Fat, Not Sugar, Causes Type 2 Diabetes

How Insulin Works Diagram

​Though the media and most health professionals promote the message that high sugar consumption is the cause of type 2 diabetes, this idea is not really true. Type 2 diabetes is a chronic disease in which the body cells become resistant to insulin, resulting in a rise in blood sugar. High blood sugar is a symptom of diabetes, not the cause of the disease. So what then is the actual cause of type 2 diabetes?

Every time a person eats, his or her blood sugar level rises. An increase in the concentrations of blood glucose stimulates the pancreas to secrete insulin, the hormone responsible for transporting sugar from the bloodstream into the cells. Without insulin, glucose cannot get into the liver, muscle, and fat cells. Insulin signals fat, liver, and muscle cells to absorb glucose from the blood by opening the 'glucose gates' on the cells. Insulin works by binding to insulin receptors located on the surface of these cells and triggering a series of enzymes that activate a set of glucose transporter proteins (GLUT4) which convey glucose from the bloodstream into muscle, liver, and fat cells. Once glucose is transported into the cells, plasma concentrations of glucose return to normal within hours.

What if the insulin signaling process is disrupted and cells can no longer respond to insulin? Disruption of the insulin signaling process will result in a condition called insulin resistance. Insulin resistance is a condition where the pancreas secretes insulin, but fat and muscle cells do not respond to it by taking in the glucose. Since the glucose obtained from Insulin Resistance creating diets cannot get into the cells, and they have no where else to go, glucose will remain in the bloodstream, leading to an increase in blood sugar levels. This is what happens in type 2 diabetes. So what disrupts the insulin signaling process and induces insulin resistance? It is dietary fat as well as animal protein. Yes, even if the fat is vegan.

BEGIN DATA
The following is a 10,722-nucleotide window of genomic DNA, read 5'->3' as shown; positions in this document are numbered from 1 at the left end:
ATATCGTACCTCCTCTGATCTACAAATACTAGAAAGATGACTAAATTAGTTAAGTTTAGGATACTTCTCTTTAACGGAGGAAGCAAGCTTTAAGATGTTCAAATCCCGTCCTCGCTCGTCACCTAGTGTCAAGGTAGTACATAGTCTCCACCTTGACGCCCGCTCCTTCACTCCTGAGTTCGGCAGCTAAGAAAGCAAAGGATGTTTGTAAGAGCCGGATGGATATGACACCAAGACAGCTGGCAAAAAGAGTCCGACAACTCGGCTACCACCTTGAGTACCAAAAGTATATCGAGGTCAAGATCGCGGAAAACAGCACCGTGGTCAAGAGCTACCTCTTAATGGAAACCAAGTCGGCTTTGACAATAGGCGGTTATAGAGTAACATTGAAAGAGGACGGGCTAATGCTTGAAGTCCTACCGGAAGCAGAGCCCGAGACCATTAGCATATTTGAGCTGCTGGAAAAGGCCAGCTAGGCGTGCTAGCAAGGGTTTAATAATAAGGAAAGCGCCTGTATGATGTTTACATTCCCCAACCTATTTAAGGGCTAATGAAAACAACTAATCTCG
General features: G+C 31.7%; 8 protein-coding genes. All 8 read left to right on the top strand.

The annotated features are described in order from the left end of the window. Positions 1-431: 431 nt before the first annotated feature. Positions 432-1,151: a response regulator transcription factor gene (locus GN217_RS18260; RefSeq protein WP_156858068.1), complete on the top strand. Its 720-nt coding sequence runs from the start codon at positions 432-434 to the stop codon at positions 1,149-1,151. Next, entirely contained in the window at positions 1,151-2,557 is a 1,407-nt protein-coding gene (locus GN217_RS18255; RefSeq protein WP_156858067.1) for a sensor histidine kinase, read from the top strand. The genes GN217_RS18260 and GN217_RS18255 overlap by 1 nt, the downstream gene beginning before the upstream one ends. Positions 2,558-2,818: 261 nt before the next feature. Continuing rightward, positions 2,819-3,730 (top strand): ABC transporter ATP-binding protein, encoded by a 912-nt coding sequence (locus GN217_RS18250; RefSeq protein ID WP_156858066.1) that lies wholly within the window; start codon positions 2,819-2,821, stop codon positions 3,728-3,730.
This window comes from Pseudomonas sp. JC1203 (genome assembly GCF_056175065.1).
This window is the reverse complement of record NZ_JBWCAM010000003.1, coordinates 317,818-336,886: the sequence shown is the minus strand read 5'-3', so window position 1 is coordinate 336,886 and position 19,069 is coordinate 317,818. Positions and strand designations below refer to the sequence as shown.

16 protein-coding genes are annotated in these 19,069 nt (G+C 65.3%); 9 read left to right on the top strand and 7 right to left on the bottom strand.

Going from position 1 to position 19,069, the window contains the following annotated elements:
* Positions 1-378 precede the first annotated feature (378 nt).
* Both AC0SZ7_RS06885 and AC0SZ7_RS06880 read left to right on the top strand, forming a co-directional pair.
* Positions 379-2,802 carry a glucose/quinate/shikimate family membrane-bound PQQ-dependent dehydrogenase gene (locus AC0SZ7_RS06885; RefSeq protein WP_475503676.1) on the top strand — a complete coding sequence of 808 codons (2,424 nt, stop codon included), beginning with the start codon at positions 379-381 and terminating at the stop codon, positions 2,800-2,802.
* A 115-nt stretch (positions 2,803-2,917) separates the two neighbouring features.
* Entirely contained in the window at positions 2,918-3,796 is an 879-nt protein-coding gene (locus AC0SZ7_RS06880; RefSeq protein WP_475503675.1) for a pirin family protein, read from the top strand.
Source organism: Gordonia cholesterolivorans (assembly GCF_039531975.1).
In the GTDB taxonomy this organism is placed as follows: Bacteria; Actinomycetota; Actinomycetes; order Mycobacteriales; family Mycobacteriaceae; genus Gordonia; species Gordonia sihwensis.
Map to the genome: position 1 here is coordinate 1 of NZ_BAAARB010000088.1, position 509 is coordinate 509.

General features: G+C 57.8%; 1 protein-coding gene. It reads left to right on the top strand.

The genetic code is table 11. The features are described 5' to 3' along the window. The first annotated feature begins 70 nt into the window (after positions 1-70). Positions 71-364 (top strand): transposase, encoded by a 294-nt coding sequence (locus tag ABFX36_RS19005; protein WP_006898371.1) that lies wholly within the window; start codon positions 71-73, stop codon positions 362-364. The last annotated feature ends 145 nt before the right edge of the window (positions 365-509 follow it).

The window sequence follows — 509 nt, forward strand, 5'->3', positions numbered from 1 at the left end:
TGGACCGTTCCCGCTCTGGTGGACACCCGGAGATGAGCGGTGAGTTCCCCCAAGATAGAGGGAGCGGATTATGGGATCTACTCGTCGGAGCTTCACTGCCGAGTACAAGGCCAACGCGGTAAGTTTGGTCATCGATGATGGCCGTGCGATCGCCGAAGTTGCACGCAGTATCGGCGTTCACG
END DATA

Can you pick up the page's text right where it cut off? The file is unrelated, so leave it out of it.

Fatty foods increase the amounts of free fatty acids floating in the bloodstream and inside the muscle cells. Metabolism of fats in muscle cells produce toxic metabolites and free radicals that interrupt the insulin signaling process, induce insulin resistance, and inhibit the uptake of glucose. Fats can stimulate insulin resistance really quickly. In fact, insulin resistance can occur within 3 hours after the consumption of a high-fat meal.

Insulin resistance is the hallmark of type 2 diabetes. Fat—not sugar—induces insulin resistance, so fat is the real enemy in type 2 diabetes. Understanding this mystery is key to solving the current type 2 diabetes epidemic ravaging the world. A dietary approach that encourages the consumption of diets dominated by whole plant foods and devoid of all animal products and vegetable oils can help prevent, control, and even reverse type 2 diabetes.

Additional Information:

(1) Type 2 Diabetes: The Basics

(2) Pre-Diabetes and Insulin Resistance

(3) Fat is the Cause of Type 2 Diabetes

(4) Beat Type 2 Diabetes With These 3 Foods

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Comments (4)

Rated 5 out of 5 based on 1 votes
  1. Mitchell Castell

I have a question -

I understand everything that is written in the article above, but want to understand why insulin shots are necessary for Type II Diabetics. If the fat in the cells promote insulin resistance, how does an insulin shot or additional insulin help?

Please let me know so I can better understand.

Thank you!

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  1. Ken Thomas

Hi Mitchell,

I'm not a doctor or medical professional in any sense, but thought I would chime in with what I have learned from personal experience and from Dr. Carney and other doctors like her.